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The sun is setting earlier now – gone are the summer nights when my garden was still light at 9pm. Now the sky begins to glow at six-thirty, and the golden orb hits the mountains on the far side of the valley just before seven. This evening I ran through the errands in the circle of our neighborhood with Luna in tow – to the supermarket to collect our Harry Potter cup (that reveals images when it gets hot – yes, Rami and I are both excited) that we earned from collecting stickers and a few other random groceries. Then it was to the auto school to get the information to prep for signing up and starting driver’s Ed as soon as next week, then around another corner and back towards home and I stopped into the Post Office (the first time I’ve been to the one near us, and I was pleasantly surprised at how pleasant the women working in there were – in the center it’s the opposite) to ask about what in the world I had to do to pay the 250 Euro fee for my citizenship (after being blocked from my online application for more than a week because…I honestly don’t know).

Then we made it back up through the park and I saw all the empty space where the umbrella pines used to stretch into the sky before they cut them down last week – chainsawed flat to the grass and the pieces picked up and taken away. The only thing left were the stumps and sawdust.

We climbed up through the park as the sun started to glow, and as I sat up on the benches overlooking the city, the towers, the hills and valleys that make up this ridiculously beautiful part of Tuscany, I realized that I subconsciously practice mindfulness more often than I think.

“Mindfulness is awareness that arises through paying attention, on purpose, in the present moment, non-judgementally…and then I sometimes add, in the service of self-understanding and wisdom.” says Jon Kabat-Zinn, the founder of Mindfulness-Based Stress Reduction.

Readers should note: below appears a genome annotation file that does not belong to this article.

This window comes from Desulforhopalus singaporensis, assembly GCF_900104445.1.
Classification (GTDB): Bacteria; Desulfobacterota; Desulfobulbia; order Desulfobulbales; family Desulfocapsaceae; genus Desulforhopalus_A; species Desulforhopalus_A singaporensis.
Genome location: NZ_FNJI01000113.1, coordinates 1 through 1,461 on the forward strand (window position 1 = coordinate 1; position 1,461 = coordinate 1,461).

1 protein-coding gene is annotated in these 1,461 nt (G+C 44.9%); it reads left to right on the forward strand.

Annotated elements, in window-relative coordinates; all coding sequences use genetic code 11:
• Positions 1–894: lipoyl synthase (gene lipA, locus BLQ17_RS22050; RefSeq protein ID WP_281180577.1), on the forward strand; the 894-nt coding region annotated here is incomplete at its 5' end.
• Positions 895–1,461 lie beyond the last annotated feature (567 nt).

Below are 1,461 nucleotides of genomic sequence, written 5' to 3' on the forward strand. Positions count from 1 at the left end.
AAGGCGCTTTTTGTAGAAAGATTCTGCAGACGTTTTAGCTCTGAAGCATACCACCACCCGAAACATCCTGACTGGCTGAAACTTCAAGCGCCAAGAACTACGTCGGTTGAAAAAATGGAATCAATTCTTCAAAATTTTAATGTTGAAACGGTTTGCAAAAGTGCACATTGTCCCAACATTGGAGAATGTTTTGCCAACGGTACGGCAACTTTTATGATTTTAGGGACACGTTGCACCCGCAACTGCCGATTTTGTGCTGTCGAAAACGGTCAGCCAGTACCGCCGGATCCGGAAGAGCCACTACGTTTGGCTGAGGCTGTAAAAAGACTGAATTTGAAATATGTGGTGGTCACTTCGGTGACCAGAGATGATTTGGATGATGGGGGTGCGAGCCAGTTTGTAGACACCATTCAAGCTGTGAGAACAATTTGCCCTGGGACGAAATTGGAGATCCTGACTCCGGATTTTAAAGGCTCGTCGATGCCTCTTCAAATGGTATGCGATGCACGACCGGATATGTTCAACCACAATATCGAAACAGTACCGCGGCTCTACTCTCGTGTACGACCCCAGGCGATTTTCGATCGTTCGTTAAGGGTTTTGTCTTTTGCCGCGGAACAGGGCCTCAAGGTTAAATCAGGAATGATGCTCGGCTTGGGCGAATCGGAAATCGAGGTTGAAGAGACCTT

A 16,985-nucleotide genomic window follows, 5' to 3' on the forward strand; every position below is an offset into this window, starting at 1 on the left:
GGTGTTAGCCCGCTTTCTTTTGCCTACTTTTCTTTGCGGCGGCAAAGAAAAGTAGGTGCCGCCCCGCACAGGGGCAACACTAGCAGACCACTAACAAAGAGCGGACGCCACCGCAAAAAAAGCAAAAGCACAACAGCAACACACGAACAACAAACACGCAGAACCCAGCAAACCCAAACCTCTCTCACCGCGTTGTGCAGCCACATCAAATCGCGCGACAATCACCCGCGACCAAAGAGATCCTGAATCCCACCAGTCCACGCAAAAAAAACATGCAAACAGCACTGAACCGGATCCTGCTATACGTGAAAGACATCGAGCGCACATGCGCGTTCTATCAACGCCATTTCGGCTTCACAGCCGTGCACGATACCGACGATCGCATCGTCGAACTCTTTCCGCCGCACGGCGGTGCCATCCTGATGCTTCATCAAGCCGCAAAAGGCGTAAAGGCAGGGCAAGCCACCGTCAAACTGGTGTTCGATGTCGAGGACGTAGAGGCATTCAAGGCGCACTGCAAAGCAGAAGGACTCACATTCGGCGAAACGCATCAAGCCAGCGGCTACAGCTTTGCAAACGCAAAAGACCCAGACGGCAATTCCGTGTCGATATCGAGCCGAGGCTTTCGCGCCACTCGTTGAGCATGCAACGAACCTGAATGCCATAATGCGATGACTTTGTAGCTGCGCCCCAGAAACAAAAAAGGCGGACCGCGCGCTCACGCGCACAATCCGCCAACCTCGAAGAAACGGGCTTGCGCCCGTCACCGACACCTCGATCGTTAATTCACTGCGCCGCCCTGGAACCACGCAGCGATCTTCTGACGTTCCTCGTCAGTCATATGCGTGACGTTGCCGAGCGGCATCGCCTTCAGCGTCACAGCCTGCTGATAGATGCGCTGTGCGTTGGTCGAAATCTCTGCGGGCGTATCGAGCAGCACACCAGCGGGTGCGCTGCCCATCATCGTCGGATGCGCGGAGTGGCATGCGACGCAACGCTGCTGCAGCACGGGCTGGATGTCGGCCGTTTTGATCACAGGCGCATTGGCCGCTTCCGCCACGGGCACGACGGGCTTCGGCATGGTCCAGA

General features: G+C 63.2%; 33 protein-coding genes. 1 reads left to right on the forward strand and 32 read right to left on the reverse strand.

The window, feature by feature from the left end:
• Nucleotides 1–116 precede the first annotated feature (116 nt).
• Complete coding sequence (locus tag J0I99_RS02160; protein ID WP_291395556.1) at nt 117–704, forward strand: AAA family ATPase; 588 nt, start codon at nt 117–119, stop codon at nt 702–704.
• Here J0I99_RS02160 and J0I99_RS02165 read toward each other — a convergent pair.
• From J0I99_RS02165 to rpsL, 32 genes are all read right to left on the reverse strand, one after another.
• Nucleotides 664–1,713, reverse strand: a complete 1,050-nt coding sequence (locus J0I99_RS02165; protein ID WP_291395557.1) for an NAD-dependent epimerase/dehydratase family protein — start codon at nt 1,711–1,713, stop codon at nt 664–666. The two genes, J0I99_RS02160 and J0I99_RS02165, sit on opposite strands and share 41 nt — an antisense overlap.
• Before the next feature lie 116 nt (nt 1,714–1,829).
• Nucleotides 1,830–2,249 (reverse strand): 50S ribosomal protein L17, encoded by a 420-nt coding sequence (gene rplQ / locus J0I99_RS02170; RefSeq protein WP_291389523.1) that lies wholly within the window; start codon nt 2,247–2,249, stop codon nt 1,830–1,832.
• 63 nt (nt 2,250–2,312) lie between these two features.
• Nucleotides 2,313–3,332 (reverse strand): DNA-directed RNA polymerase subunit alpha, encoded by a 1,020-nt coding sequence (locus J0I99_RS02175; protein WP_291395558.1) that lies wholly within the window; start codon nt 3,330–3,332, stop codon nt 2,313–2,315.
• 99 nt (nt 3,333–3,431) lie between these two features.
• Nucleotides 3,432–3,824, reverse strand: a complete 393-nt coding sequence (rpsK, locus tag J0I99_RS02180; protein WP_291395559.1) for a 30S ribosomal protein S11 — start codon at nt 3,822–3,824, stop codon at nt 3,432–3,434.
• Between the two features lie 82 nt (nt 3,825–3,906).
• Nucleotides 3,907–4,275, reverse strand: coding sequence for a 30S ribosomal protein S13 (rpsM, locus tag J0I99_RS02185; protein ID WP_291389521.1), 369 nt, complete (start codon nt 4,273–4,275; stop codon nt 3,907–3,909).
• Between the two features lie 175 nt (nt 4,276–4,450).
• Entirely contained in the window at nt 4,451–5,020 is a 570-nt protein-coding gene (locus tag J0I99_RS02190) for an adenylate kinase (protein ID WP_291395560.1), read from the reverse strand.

I’ve researched mindfulness in-depth (ok kinda), I’ve organized seminars for my past students, and have read books and articles and practiced it consciously. But being a writer is being mindful. Because I could say as I did, that I sat up on the hill and watched the sunset, but if I wasn’t aware, if I wasn’t mindful, I wouldn’t be able to tell you about the billowing clouds rising up over the mountains in the dusk had turned a deep blue across from the deep orange and yellow sunset, but that the clear sky above them was blushing pink until it faded to blue above my head, above the umbrella pines that they apparently dare not to touch – the ones that frame the city for those that sit on at the top of the park, like natural pillars of a dirt-floored balcony. If I hadn’t noticed, I couldn’t tell you about the bells clanging from their towers all over the city, I would have forgotten to mention the man sitting on the corner bench in the twilight – his face illuminated for just a second in the flame as he lit his cigarette and then disappeared into his silhouette again. I would’ve forgotten about the bats that streak through the sky just above our heads, graciously clearing out some of the horrid mosquitoes. I would’ve missed the dogs barking far below in the lower park as they ran under the lamplights, the new LED lights, that pop on instead of glow to life. I wouldn’t have been able to write about the open windows dotting the houses that sit at the edges of the park, flickering on one by one as it gets too dark, as people come home from work. I watch one woman in her kitchen as she pulls out pots and pans from the top cabinet. Another man leans out of a third floor and starts to drape white sheets out into the clothesline and they pick up the last slivers of light from the sun. So do the umbrella pines – their bark glows almost red as the light gives out, slips under the earth until tomorrow, and so Luna and I slip out of the park, back down the street, and I’m happy for cooler weather, and earlier sunsets that I can pay attention to.

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